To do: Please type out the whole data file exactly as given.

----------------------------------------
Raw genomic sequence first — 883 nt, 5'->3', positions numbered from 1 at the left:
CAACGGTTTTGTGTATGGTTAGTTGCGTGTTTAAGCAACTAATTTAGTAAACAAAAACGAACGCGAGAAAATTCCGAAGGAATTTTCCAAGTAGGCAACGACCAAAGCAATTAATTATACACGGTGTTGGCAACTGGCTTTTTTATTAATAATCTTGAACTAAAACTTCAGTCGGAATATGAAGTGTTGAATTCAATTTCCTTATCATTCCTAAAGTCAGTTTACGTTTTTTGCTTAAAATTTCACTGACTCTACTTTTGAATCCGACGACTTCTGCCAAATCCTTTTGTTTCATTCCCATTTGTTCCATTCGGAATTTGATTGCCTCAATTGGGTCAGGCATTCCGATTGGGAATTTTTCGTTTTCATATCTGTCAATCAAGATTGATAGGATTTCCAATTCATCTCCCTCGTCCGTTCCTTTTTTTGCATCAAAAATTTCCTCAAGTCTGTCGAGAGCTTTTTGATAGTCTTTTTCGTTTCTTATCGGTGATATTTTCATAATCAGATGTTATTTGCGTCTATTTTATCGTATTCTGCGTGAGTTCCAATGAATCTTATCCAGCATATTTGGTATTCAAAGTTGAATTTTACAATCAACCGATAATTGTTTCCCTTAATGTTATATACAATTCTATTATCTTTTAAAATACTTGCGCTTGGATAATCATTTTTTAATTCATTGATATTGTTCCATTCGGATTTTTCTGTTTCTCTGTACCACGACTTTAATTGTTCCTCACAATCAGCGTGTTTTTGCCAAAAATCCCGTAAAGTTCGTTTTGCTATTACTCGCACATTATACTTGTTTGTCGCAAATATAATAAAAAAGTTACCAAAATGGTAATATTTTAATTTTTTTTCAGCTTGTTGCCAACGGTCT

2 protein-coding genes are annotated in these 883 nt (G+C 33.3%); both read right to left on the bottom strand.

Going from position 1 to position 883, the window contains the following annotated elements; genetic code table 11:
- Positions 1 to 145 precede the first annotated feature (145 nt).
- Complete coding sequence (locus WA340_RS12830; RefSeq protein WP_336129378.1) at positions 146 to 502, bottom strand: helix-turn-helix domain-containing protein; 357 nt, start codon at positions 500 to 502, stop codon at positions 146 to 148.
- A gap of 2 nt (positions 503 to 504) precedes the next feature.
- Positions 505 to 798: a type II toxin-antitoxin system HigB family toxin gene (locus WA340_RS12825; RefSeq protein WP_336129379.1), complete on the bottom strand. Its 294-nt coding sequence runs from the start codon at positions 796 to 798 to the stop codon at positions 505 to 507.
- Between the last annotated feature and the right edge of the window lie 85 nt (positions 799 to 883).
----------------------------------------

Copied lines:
Raw genomic sequence first — 883 nt, 5'->3', positions numbered from 1 at the left:
CAACGGTTTTGTGTATGGTTAGTTGCGTGTTTAAGCAACTAATTTAGTAAACAAAAACGAACGCGAGAAAATTCCGAAGGAATTTTCCAAGTAGGCAACGACCAAAGCAATTAATTATACACGGTGTTGGCAACTGGCTTTTTTATTAATAATCTTGAACTAAAACTTCAGTCGGAATATGAAGTGTTGAATTCAATTTCCTTATCATTCCTAAAGTCAGTTTACGTTTTTTGCTTAAAATTTCACTGACTCTACTTTTGAATCCGACGACTTCTGCCAAATCCTTTTGTTTCATTCCCATTTGTTCCATTCGGAATTTGATTGCCTCAATTGGGTCAGGCATTCCGATTGGGAATTTTTCGTTTTCATATCTGTCAATCAAGATTGATAGGATTTCCAATTCATCTCCCTCGTCCGTTCCTTTTTTTGCATCAAAAATTTCCTCAAGTCTGTCGAGAGCTTTTTGATAGTCTTTTTCGTTTCTTATCGGTGATATTTTCATAATCAGATGTTATTTGCGTCTATTTTATCGTATTCTGCGTGAGTTCCAATGAATCTTATCCAGCATATTTGGTATTCAAAGTTGAATTTTACAATCAACCGATAATTGTTTCCCTTAATGTTATATACAATTCTATTATCTTTTAAAATACTTGCGCTTGGATAATCATTTTTTAATTCATTGATATTGTTCCATTCGGATTTTTCTGTTTCTCTGTACCACGACTTTAATTGTTCCTCACAATCAGCGTGTTTTTGCCAAAAATCCCGTAAAGTTCGTTTTGCTATTACTCGCACATTATACTTGTTTGTCGCAAATATAATAAAAAAGTTACCAAAATGGTAATATTTTAATTTTTTTTCAGCTTGTTGCCAACGGTCT

2 protein-coding genes are annotated in these 883 nt (G+C 33.3%); both read right to left on the bottom strand.

Going from position 1 to position 883, the window contains the following annotated elements; genetic code table 11:
- Positions 1 to 145 precede the first annotated feature (145 nt).
- Complete coding sequence (locus WA340_RS12830; RefSeq protein WP_336129378.1) at positions 146 to 502, bottom strand: helix-turn-helix domain-containing protein; 357 nt, start codon at positions 500 to 502, stop codon at positions 146 to 148.
- A gap of 2 nt (positions 503 to 504) precedes the next feature.
- Positions 505 to 798: a type II toxin-antitoxin system HigB family toxin gene (locus WA340_RS12825; RefSeq protein WP_336129379.1), complete on the bottom strand. Its 294-nt coding sequence runs from the start codon at positions 796 to 798 to the stop codon at positions 505 to 507.
- Between the last annotated feature and the right edge of the window lie 85 nt (positions 799 to 883).